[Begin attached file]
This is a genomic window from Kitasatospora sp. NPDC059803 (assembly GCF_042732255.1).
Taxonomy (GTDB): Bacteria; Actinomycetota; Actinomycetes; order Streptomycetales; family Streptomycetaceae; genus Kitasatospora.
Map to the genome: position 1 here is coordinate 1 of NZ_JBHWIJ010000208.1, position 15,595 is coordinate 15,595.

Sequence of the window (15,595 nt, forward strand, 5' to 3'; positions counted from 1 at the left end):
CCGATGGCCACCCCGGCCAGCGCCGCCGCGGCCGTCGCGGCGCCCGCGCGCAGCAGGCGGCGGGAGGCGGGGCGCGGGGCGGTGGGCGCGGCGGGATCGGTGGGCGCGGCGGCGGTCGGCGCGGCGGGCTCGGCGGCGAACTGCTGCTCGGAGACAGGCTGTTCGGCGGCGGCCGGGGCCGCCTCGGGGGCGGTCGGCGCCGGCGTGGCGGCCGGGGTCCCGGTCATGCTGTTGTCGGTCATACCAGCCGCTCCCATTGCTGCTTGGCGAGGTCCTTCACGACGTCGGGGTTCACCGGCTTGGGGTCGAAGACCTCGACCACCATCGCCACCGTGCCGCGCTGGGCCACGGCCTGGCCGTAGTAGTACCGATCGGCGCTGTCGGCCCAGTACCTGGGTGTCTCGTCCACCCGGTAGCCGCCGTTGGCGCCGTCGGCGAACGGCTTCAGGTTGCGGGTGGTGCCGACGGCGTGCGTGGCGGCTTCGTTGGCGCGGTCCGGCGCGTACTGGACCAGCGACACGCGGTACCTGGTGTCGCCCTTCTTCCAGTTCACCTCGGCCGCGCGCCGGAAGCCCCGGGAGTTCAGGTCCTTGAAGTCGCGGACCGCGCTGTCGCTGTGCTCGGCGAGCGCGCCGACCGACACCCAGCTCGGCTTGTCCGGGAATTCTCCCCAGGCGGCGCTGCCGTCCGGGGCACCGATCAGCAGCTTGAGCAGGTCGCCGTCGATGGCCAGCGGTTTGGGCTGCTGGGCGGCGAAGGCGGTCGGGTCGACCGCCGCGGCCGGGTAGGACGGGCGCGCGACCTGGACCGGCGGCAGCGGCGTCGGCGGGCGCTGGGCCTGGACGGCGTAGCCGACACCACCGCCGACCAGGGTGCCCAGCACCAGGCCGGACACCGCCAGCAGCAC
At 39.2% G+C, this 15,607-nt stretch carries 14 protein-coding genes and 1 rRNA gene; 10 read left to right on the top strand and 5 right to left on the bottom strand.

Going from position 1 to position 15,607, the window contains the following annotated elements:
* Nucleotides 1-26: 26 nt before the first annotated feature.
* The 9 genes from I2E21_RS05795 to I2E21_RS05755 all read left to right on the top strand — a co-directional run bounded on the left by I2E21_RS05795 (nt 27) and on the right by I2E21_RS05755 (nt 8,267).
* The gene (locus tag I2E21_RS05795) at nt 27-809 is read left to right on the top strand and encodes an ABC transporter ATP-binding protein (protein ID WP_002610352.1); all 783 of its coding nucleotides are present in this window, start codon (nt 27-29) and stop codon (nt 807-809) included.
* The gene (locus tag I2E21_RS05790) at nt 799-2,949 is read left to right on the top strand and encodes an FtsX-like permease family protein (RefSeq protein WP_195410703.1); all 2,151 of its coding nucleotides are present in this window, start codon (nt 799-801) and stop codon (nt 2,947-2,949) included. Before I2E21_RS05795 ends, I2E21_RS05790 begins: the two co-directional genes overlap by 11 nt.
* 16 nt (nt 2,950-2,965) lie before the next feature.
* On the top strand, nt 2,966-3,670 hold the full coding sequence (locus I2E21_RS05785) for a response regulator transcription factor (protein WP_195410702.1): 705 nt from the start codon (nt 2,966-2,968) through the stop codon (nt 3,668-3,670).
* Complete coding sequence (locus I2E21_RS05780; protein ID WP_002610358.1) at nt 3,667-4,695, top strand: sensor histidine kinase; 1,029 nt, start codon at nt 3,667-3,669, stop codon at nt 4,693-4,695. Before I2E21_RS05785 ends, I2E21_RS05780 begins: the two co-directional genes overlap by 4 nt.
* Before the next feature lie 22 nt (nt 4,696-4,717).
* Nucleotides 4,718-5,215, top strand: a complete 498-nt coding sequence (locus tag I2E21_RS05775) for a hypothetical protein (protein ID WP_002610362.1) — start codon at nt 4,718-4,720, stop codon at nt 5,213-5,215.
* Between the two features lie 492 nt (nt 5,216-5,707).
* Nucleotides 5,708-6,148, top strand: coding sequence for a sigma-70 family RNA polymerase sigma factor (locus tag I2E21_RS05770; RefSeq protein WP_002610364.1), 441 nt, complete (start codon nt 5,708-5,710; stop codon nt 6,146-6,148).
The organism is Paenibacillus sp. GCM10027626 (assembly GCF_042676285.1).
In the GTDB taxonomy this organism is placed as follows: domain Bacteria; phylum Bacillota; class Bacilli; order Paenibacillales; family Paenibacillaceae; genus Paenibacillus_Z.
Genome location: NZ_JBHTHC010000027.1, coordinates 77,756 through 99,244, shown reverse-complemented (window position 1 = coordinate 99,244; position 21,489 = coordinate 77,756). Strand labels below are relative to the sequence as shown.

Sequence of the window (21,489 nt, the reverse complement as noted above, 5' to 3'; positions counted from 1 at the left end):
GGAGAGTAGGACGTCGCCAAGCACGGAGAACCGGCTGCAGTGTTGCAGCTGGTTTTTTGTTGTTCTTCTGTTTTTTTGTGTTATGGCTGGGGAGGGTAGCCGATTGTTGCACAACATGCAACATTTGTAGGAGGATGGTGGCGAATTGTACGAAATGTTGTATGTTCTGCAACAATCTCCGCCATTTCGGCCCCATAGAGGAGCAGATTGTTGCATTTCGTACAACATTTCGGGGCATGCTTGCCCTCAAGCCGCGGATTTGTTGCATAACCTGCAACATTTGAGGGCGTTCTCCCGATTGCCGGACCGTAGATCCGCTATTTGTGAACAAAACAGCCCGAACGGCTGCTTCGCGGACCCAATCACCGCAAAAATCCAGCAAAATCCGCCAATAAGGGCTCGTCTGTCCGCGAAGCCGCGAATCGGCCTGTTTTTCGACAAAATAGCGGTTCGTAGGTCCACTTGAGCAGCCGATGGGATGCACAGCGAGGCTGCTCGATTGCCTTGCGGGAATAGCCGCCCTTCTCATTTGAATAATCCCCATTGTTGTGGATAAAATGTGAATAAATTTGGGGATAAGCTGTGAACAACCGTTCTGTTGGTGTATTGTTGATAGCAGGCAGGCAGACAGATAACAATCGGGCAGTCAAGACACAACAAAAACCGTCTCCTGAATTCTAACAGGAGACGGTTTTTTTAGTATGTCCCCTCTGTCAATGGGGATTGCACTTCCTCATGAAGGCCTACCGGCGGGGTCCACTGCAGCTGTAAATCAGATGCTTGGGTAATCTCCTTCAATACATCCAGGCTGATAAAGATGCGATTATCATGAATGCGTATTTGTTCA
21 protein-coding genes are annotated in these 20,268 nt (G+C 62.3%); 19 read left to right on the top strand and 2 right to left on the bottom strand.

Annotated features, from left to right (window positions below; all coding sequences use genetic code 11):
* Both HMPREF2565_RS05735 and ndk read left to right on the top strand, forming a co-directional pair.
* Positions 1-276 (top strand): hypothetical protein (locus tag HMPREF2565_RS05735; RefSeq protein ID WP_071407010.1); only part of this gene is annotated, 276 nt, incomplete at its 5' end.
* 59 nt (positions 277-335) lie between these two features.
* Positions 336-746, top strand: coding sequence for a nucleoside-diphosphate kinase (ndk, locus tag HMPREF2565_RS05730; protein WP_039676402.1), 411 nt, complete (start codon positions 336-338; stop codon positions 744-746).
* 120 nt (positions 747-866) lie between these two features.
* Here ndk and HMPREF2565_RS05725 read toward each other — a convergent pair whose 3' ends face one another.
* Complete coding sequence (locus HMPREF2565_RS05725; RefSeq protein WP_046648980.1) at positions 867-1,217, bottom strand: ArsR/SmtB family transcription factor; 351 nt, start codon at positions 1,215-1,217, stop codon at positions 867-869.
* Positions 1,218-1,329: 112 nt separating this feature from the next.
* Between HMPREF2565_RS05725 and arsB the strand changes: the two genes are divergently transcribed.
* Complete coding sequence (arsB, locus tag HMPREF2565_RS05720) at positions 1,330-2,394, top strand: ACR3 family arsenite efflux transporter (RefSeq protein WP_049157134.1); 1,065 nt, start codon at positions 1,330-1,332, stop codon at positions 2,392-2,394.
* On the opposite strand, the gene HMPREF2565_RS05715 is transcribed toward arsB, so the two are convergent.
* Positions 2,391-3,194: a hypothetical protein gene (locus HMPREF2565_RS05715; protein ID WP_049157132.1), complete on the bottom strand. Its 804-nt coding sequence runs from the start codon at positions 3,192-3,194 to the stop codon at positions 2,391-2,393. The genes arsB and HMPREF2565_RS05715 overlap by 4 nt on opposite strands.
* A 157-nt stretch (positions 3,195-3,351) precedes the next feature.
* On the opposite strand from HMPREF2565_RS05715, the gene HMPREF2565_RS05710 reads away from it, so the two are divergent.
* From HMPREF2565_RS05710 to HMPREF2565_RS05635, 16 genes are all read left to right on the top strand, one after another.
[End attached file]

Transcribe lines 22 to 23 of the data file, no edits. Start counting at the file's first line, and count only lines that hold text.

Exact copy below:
Sequence of the window (21,489 nt, the reverse complement as noted above, 5' to 3'; positions counted from 1 at the left end):
GGAGAGTAGGACGTCGCCAAGCACGGAGAACCGGCTGCAGTGTTGCAGCTGGTTTTTTGTTGTTCTTCTGTTTTTTTGTGTTATGGCTGGGGAGGGTAGCCGATTGTTGCACAACATGCAACATTTGTAGGAGGATGGTGGCGAATTGTACGAAATGTTGTATGTTCTGCAACAATCTCCGCCATTTCGGCCCCATAGAGGAGCAGATTGTTGCATTTCGTACAACATTTCGGGGCATGCTTGCCCTCAAGCCGCGGATTTGTTGCATAACCTGCAACATTTGAGGGCGTTCTCCCGATTGCCGGACCGTAGATCCGCTATTTGTGAACAAAACAGCCCGAACGGCTGCTTCGCGGACCCAATCACCGCAAAAATCCAGCAAAATCCGCCAATAAGGGCTCGTCTGTCCGCGAAGCCGCGAATCGGCCTGTTTTTCGACAAAATAGCGGTTCGTAGGTCCACTTGAGCAGCCGATGGGATGCACAGCGAGGCTGCTCGATTGCCTTGCGGGAATAGCCGCCCTTCTCATTTGAATAATCCCCATTGTTGTGGATAAAATGTGAATAAATTTGGGGATAAGCTGTGAACAACCGTTCTGTTGGTGTATTGTTGATAGCAGGCAGGCAGACAGATAACAATCGGGCAGTCAAGACACAACAAAAACCGTCTCCTGAATTCTAACAGGAGACGGTTTTTTTAGTATGTCCCCTCTGTCAATGGGGATTGCACTTCCTCATGAAGGCCTACCGGCGGGGTCCACTGCAGCTGTAAATCAGATGCTTGGGTAATCTCCTTCAATACATCCAGGCTGATAAAGATGCGATTATCATGAATGCGTATTTGTTCA